Political Disruption

The present political disruption in this country since the referendum result ten days ago is something that is likely to have been familiar to Thomas Bowrey. I always describe him as an ordinary man who lived in extraordinary times but one political question of his times was more intimately connected to his business affairs.

This question was the political union between England and Scotland and the unexpected catalyst that resulted in the Union happening in 1707 was the case of Bowrey’s ship, the  Worcester. This story was the first I tackled when writing his life story because of the wealth of material available. Most of this source material supports the view that the seizure of the Worcester and the subsequent hanging of her captain, Thomas Green, and two other crew members resulted in, or at least hastened, the Union.

This event was only the latest in a long line of turmoil during Bowrey’s lifetime. He is likely to have lived through the Commonwealth period, the Restoration of the Monarchy, the Glorious Revolution as well as the plague of 1666 and the great fire of London. If this was not enough, for much of this time, England or Britain was at war with one or another European nation.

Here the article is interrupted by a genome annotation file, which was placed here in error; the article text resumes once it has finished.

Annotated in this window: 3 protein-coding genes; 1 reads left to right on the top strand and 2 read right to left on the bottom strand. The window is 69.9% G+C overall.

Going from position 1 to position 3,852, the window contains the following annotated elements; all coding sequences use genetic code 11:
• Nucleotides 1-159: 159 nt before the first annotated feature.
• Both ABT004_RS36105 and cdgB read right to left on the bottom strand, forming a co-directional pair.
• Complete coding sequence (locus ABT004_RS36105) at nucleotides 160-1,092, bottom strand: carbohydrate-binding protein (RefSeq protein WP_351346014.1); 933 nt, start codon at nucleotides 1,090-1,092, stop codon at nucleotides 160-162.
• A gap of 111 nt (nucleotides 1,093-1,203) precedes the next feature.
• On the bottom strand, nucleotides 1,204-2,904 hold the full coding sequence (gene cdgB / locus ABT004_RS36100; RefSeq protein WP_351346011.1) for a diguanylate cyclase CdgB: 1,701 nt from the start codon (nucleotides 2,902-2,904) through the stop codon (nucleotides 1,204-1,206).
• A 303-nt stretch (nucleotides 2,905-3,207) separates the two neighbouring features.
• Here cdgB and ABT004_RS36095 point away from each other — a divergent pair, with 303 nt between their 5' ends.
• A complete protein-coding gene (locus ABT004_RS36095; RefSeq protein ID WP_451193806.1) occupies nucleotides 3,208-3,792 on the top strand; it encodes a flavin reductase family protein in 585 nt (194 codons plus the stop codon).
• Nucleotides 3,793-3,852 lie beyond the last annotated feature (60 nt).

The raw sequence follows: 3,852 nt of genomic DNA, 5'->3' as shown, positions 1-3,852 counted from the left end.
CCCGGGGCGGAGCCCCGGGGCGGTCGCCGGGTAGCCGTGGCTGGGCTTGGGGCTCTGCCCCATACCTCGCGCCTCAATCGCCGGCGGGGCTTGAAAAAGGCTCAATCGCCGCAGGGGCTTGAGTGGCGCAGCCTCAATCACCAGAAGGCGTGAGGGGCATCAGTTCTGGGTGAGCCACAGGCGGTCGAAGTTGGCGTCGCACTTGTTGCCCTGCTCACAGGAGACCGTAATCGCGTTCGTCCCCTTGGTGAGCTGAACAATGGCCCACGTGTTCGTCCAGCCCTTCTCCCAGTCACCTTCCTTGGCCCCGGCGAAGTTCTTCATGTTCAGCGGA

Now, yet again, the place of Scotland within the United Kingdom is under question because of the vote to leave the EU. In fact, there has also been more extreme murmurings about London becoming a city state and Ireland reuniting. We have a long way to go before our lives are anywhere near as traumatic as his.

Despite all this, the evidence from Bowrey’s papers is that he took it all in his stride. Many of his papers relate to his schemes, proposals and projects. In each of these, Bowrey was looking for any profit he could make, usually in the guise of advantage to his country. He moves seamlessly from referring to this country as England to calling it Britain.

I am sure that is just what he would be dong now – looking for the opportunities for him from the result of the referendum on 23 June.

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